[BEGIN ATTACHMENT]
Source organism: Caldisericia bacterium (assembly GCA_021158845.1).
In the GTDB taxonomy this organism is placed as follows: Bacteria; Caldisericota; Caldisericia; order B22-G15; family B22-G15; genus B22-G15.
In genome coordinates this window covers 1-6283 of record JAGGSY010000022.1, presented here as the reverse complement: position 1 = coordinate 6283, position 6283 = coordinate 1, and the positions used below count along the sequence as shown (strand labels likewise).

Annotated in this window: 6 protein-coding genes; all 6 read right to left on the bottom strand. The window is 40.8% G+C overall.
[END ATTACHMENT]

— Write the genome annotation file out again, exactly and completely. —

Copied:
Source organism: Caldisericia bacterium (assembly GCA_021158845.1).
In the GTDB taxonomy this organism is placed as follows: Bacteria; Caldisericota; Caldisericia; order B22-G15; family B22-G15; genus B22-G15.
In genome coordinates this window covers 1-6283 of record JAGGSY010000022.1, presented here as the reverse complement: position 1 = coordinate 6283, position 6283 = coordinate 1, and the positions used below count along the sequence as shown (strand labels likewise).

Annotated in this window: 6 protein-coding genes; all 6 read right to left on the bottom strand. The window is 40.8% G+C overall.